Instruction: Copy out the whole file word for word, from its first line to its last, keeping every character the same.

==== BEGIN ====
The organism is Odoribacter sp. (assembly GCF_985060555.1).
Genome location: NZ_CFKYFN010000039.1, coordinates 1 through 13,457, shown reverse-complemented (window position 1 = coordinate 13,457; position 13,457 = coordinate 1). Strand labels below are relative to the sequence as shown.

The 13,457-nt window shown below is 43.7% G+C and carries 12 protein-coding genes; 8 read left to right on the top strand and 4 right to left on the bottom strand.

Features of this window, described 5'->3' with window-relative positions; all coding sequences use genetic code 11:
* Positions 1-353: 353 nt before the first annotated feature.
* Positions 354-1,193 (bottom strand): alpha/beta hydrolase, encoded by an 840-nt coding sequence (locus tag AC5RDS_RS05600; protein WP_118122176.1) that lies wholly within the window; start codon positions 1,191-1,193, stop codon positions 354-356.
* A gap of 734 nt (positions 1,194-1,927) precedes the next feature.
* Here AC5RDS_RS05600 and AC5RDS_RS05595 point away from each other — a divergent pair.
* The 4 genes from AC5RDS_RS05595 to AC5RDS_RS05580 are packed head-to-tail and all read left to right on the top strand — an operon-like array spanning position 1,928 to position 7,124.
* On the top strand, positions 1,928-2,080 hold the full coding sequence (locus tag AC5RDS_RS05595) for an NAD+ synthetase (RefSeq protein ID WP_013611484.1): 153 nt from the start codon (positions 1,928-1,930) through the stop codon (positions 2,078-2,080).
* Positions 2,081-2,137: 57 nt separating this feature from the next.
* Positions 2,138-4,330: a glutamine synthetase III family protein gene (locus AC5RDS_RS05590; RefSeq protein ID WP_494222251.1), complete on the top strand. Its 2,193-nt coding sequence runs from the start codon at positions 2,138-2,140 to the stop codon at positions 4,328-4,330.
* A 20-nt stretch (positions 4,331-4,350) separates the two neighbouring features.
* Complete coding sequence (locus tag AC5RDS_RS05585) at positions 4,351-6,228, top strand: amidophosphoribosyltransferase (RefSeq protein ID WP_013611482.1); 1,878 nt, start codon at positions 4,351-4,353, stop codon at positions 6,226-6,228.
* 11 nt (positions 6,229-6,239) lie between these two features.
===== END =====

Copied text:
The organism is Odoribacter sp. (assembly GCF_985060555.1).
Genome location: NZ_CFKYFN010000039.1, coordinates 1 through 13,457, shown reverse-complemented (window position 1 = coordinate 13,457; position 13,457 = coordinate 1). Strand labels below are relative to the sequence as shown.

The 13,457-nt window shown below is 43.7% G+C and carries 12 protein-coding genes; 8 read left to right on the top strand and 4 right to left on the bottom strand.

Features of this window, described 5'->3' with window-relative positions; all coding sequences use genetic code 11:
* Positions 1-353: 353 nt before the first annotated feature.
* Positions 354-1,193 (bottom strand): alpha/beta hydrolase, encoded by an 840-nt coding sequence (locus tag AC5RDS_RS05600; protein WP_118122176.1) that lies wholly within the window; start codon positions 1,191-1,193, stop codon positions 354-356.
* A gap of 734 nt (positions 1,194-1,927) precedes the next feature.
* Here AC5RDS_RS05600 and AC5RDS_RS05595 point away from each other — a divergent pair.
* The 4 genes from AC5RDS_RS05595 to AC5RDS_RS05580 are packed head-to-tail and all read left to right on the top strand — an operon-like array spanning position 1,928 to position 7,124.
* On the top strand, positions 1,928-2,080 hold the full coding sequence (locus tag AC5RDS_RS05595) for an NAD+ synthetase (RefSeq protein ID WP_013611484.1): 153 nt from the start codon (positions 1,928-1,930) through the stop codon (positions 2,078-2,080).
* Positions 2,081-2,137: 57 nt separating this feature from the next.
* Positions 2,138-4,330: a glutamine synthetase III family protein gene (locus AC5RDS_RS05590; RefSeq protein ID WP_494222251.1), complete on the top strand. Its 2,193-nt coding sequence runs from the start codon at positions 2,138-2,140 to the stop codon at positions 4,328-4,330.
* A 20-nt stretch (positions 4,331-4,350) separates the two neighbouring features.
* Complete coding sequence (locus tag AC5RDS_RS05585) at positions 4,351-6,228, top strand: amidophosphoribosyltransferase (RefSeq protein ID WP_013611482.1); 1,878 nt, start codon at positions 4,351-4,353, stop codon at positions 6,226-6,228.
* 11 nt (positions 6,229-6,239) lie between these two features.